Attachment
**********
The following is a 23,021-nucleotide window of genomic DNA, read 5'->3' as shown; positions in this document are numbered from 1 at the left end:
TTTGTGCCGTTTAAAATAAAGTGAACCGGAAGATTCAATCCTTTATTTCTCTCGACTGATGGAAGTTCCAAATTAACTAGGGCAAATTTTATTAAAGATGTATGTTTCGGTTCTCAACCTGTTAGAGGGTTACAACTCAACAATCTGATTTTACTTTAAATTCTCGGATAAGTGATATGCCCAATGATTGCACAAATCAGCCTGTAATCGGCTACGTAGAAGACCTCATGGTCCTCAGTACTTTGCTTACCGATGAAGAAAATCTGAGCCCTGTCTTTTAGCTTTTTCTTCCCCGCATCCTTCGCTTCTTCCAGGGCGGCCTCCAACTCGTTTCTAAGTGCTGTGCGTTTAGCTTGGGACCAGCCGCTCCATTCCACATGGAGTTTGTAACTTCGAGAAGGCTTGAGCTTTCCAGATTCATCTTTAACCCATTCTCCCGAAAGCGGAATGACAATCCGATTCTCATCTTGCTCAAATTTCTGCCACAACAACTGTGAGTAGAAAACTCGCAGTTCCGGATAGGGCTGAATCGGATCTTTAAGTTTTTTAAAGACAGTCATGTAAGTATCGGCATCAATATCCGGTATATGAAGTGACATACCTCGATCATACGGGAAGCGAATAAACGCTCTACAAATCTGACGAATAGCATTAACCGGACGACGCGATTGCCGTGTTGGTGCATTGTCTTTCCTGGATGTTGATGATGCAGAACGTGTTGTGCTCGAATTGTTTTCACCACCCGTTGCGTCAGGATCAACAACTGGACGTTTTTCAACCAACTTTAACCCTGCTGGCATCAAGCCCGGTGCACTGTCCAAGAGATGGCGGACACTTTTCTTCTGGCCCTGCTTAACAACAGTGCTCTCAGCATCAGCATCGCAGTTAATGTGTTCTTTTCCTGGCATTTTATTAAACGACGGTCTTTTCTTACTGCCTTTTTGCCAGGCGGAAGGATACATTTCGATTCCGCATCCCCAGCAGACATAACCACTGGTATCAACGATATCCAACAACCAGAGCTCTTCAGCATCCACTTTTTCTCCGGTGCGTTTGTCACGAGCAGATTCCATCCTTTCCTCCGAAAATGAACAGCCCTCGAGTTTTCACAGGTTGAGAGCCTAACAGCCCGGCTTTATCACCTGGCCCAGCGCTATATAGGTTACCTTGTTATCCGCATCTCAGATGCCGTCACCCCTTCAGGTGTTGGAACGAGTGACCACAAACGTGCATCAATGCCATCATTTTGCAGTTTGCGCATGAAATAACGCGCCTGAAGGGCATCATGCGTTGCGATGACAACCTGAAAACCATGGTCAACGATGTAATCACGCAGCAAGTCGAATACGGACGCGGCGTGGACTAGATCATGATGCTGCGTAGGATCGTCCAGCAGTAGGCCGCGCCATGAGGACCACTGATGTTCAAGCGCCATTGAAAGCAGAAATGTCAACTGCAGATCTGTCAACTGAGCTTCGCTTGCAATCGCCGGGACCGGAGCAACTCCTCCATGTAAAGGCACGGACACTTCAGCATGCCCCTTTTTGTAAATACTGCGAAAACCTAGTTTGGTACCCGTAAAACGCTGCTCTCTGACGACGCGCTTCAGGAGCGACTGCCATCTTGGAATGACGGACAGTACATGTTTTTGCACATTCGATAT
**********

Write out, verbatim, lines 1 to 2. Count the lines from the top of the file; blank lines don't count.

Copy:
The following is a 23,021-nucleotide window of genomic DNA, read 5'->3' as shown; positions in this document are numbered from 1 at the left end:
TTTGTGCCGTTTAAAATAAAGTGAACCGGAAGATTCAATCCTTTATTTCTCTCGACTGATGGAAGTTCCAAATTAACTAGGGCAAATTTTATTAAAGATGTATGTTTCGGTTCTCAACCTGTTAGAGGGTTACAACTCAACAATCTGATTTTACTTTAAATTCTCGGATAAGTGATATGCCCAATGATTGCACAAATCAGCCTGTAATCGGCTACGTAGAAGACCTCATGGTCCTCAGTACTTTGCTTACCGATGAAGAAAATCTGAGCCCTGTCTTTTAGCTTTTTCTTCCCCGCATCCTTCGCTTCTTCCAGGGCGGCCTCCAACTCGTTTCTAAGTGCTGTGCGTTTAGCTTGGGACCAGCCGCTCCATTCCACATGGAGTTTGTAACTTCGAGAAGGCTTGAGCTTTCCAGATTCATCTTTAACCCATTCTCCCGAAAGCGGAATGACAATCCGATTCTCATCTTGCTCAAATTTCTGCCACAACAACTGTGAGTAGAAAACTCGCAGTTCCGGATAGGGCTGAATCGGATCTTTAAGTTTTTTAAAGACAGTCATGTAAGTATCGGCATCAATATCCGGTATATGAAGTGACATACCTCGATCATACGGGAAGCGAATAAACGCTCTACAAATCTGACGAATAGCATTAACCGGACGACGCGATTGCCGTGTTGGTGCATTGTCTTTCCTGGATGTTGATGATGCAGAACGTGTTGTGCTCGAATTGTTTTCACCACCCGTTGCGTCAGGATCAACAACTGGACGTTTTTCAACCAACTTTAACCCTGCTGGCATCAAGCCCGGTGCACTGTCCAAGAGATGGCGGACACTTTTCTTCTGGCCCTGCTTAACAACAGTGCTCTCAGCATCAGCATCGCAGTTAATGTGTTCTTTTCCTGGCATTTTATTAAACGACGGTCTTTTCTTACTGCCTTTTTGCCAGGCGGAAGGATACATTTCGATTCCGCATCCCCAGCAGACATAACCACTGGTATCAACGATATCCAACAACCAGAGCTCTTCAGCATCCACTTTTTCTCCGGTGCGTTTGTCACGAGCAGATTCCATCCTTTCCTCCGAAAATGAACAGCCCTCGAGTTTTCACAGGTTGAGAGCCTAACAGCCCGGCTTTATCACCTGGCCCAGCGCTATATAGGTTACCTTGTTATCCGCATCTCAGATGCCGTCACCCCTTCAGGTGTTGGAACGAGTGACCACAAACGTGCATCAATGCCATCATTTTGCAGTTTGCGCATGAAATAACGCGCCTGAAGGGCATCATGCGTTGCGATGACAACCTGAAAACCATGGTCAACGATGTAATCACGCAGCAAGTCGAATACGGACGCGGCGTGGACTAGATCATGATGCTGCGTAGGATCGTCCAGCAGTAGGCCGCGCCATGAGGACCACTGATGTTCAAGCGCCATTGAAAGCAGAAATGTCAACTGCAGATCTGTCAACTGAGCTTCGCTTGCAATCGCCGGGACCGGAGCAACTCCTCCATGTAAAGGCACGGACACTTCAGCATGCCCCTTTTTGTAAATACTGCGAAAACCTAGTTTGGTACCCGTAAAACGCTGCTCTCTGACGACGCGCTTCAGGAGCGACTGCCATCTTGGAATGACGGACAGTACATGTTTTTGCACATTCGATAT